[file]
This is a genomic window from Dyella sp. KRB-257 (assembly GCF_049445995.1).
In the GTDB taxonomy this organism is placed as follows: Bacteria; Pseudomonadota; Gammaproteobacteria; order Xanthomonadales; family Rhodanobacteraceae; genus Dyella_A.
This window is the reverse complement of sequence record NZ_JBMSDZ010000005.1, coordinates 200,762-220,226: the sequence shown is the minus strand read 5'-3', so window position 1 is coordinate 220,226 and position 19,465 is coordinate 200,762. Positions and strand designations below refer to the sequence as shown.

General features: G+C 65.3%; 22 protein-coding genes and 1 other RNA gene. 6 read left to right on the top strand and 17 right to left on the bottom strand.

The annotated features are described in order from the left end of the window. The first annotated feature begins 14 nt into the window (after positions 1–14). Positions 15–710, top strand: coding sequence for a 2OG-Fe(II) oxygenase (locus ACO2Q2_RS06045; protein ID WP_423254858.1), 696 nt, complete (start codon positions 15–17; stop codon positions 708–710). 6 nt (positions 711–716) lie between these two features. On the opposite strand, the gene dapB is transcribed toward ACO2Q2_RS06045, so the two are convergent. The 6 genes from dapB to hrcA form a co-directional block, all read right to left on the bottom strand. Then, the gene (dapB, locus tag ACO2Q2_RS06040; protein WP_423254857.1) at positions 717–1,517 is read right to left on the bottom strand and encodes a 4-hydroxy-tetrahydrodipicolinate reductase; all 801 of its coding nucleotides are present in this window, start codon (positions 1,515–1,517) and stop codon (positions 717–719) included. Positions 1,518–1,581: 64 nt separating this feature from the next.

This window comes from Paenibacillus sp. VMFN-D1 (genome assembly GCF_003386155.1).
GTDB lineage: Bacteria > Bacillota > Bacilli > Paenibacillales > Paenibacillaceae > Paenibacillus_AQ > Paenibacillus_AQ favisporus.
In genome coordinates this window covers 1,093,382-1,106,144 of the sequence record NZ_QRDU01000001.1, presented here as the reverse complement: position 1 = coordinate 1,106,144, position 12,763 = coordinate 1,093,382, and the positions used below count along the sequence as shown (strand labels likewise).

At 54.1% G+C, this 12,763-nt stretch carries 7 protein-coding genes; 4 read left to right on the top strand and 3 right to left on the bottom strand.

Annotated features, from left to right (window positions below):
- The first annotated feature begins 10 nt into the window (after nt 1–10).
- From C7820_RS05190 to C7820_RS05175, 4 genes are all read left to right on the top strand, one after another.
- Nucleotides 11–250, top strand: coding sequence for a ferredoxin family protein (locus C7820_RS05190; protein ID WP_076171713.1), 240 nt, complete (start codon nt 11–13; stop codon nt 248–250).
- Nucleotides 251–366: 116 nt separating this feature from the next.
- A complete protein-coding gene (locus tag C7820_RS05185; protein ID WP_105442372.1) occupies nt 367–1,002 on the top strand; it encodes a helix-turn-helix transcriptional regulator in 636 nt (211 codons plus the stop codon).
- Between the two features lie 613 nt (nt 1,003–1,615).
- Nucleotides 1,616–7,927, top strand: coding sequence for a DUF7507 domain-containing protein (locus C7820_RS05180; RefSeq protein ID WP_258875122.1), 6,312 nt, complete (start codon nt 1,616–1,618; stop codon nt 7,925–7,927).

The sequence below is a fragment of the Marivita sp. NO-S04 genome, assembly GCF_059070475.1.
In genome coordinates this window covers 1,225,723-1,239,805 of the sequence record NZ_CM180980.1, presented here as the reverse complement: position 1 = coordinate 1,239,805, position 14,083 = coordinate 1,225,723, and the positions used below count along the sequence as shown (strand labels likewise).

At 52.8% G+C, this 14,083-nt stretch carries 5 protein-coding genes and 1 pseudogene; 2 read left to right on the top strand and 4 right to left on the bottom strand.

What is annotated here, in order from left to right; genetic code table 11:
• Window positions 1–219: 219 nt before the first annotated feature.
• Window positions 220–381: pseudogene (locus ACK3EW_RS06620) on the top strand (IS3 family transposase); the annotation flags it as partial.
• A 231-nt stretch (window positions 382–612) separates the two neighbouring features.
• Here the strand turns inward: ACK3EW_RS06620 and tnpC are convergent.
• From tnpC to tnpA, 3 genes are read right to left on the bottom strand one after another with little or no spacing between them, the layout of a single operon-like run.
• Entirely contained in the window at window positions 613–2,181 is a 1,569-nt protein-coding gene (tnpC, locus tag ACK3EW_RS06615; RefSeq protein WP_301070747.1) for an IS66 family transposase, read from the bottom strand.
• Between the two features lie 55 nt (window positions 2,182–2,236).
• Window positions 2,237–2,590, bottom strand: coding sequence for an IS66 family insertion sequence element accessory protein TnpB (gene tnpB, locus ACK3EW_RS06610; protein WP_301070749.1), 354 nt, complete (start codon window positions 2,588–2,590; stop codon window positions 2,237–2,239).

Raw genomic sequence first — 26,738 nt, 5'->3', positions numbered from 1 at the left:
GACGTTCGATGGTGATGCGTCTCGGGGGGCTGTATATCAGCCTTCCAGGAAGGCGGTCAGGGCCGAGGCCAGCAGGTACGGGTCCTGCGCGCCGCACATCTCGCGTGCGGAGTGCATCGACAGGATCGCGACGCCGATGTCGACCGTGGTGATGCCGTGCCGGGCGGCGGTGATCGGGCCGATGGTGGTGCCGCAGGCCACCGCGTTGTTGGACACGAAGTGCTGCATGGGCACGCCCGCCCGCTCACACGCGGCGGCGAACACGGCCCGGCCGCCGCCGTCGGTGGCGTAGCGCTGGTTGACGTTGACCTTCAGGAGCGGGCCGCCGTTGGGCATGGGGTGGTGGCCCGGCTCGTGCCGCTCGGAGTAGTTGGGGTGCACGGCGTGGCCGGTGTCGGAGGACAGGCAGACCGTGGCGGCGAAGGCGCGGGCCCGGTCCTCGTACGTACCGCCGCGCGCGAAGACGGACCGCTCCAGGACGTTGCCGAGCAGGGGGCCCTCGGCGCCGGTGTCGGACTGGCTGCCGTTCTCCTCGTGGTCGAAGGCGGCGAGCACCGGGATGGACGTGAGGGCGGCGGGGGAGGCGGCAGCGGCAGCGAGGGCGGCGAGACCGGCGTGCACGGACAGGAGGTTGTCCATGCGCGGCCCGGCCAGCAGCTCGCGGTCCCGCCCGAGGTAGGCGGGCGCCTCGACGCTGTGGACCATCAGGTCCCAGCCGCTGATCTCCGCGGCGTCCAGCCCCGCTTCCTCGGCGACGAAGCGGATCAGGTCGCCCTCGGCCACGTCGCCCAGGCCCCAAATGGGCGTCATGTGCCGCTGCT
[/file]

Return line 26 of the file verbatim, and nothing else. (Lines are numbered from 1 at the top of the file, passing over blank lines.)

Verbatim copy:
• From tnpC to tnpA, 3 genes are read right to left on the bottom strand one after another with little or no spacing between them, the layout of a single operon-like run.